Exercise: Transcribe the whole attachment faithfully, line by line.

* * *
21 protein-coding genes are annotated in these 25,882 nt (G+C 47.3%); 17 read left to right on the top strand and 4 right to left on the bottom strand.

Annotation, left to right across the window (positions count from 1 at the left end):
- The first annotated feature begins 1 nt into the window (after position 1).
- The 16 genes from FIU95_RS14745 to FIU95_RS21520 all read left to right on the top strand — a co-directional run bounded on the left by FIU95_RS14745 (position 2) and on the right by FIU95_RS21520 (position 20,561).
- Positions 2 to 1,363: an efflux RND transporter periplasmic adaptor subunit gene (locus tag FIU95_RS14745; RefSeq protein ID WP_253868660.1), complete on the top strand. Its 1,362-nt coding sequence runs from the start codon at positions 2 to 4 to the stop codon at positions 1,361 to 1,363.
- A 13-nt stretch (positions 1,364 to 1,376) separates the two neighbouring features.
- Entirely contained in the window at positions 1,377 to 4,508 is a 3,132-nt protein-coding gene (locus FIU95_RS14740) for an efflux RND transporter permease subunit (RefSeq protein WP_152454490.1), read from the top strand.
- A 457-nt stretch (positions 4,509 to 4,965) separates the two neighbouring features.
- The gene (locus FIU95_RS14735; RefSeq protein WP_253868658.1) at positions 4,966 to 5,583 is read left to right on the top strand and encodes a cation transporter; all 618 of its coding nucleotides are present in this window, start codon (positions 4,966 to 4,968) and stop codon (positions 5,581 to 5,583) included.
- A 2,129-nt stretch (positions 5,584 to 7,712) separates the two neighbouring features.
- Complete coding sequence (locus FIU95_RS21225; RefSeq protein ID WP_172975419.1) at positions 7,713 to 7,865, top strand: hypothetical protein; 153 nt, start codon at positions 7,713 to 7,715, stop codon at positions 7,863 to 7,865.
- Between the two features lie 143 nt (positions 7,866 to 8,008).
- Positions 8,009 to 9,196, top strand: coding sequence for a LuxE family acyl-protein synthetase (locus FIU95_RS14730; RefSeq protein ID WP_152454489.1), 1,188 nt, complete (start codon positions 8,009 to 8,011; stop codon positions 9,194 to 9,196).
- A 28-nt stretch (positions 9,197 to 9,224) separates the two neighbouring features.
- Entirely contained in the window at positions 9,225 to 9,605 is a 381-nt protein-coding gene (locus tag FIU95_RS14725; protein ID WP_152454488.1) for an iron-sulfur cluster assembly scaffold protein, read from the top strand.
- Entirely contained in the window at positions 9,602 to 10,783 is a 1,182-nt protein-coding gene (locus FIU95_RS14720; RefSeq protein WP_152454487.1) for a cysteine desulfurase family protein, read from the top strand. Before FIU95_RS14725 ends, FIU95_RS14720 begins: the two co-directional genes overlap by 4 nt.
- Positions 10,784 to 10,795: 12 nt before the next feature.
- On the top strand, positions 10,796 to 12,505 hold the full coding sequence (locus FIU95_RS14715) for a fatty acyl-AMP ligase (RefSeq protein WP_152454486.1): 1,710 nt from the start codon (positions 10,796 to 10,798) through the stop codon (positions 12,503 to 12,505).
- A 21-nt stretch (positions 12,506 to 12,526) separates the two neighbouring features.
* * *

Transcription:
21 protein-coding genes are annotated in these 25,882 nt (G+C 47.3%); 17 read left to right on the top strand and 4 right to left on the bottom strand.

Annotation, left to right across the window (positions count from 1 at the left end):
- The first annotated feature begins 1 nt into the window (after position 1).
- The 16 genes from FIU95_RS14745 to FIU95_RS21520 all read left to right on the top strand — a co-directional run bounded on the left by FIU95_RS14745 (position 2) and on the right by FIU95_RS21520 (position 20,561).
- Positions 2 to 1,363: an efflux RND transporter periplasmic adaptor subunit gene (locus tag FIU95_RS14745; RefSeq protein ID WP_253868660.1), complete on the top strand. Its 1,362-nt coding sequence runs from the start codon at positions 2 to 4 to the stop codon at positions 1,361 to 1,363.
- A 13-nt stretch (positions 1,364 to 1,376) separates the two neighbouring features.
- Entirely contained in the window at positions 1,377 to 4,508 is a 3,132-nt protein-coding gene (locus FIU95_RS14740) for an efflux RND transporter permease subunit (RefSeq protein WP_152454490.1), read from the top strand.
- A 457-nt stretch (positions 4,509 to 4,965) separates the two neighbouring features.
- The gene (locus FIU95_RS14735; RefSeq protein WP_253868658.1) at positions 4,966 to 5,583 is read left to right on the top strand and encodes a cation transporter; all 618 of its coding nucleotides are present in this window, start codon (positions 4,966 to 4,968) and stop codon (positions 5,581 to 5,583) included.
- A 2,129-nt stretch (positions 5,584 to 7,712) separates the two neighbouring features.
- Complete coding sequence (locus FIU95_RS21225; RefSeq protein ID WP_172975419.1) at positions 7,713 to 7,865, top strand: hypothetical protein; 153 nt, start codon at positions 7,713 to 7,715, stop codon at positions 7,863 to 7,865.
- Between the two features lie 143 nt (positions 7,866 to 8,008).
- Positions 8,009 to 9,196, top strand: coding sequence for a LuxE family acyl-protein synthetase (locus FIU95_RS14730; RefSeq protein ID WP_152454489.1), 1,188 nt, complete (start codon positions 8,009 to 8,011; stop codon positions 9,194 to 9,196).
- A 28-nt stretch (positions 9,197 to 9,224) separates the two neighbouring features.
- Entirely contained in the window at positions 9,225 to 9,605 is a 381-nt protein-coding gene (locus tag FIU95_RS14725; protein ID WP_152454488.1) for an iron-sulfur cluster assembly scaffold protein, read from the top strand.
- Entirely contained in the window at positions 9,602 to 10,783 is a 1,182-nt protein-coding gene (locus FIU95_RS14720; RefSeq protein WP_152454487.1) for a cysteine desulfurase family protein, read from the top strand. Before FIU95_RS14725 ends, FIU95_RS14720 begins: the two co-directional genes overlap by 4 nt.
- Positions 10,784 to 10,795: 12 nt before the next feature.
- On the top strand, positions 10,796 to 12,505 hold the full coding sequence (locus FIU95_RS14715) for a fatty acyl-AMP ligase (RefSeq protein WP_152454486.1): 1,710 nt from the start codon (positions 10,796 to 10,798) through the stop codon (positions 12,503 to 12,505).
- A 21-nt stretch (positions 12,506 to 12,526) separates the two neighbouring features.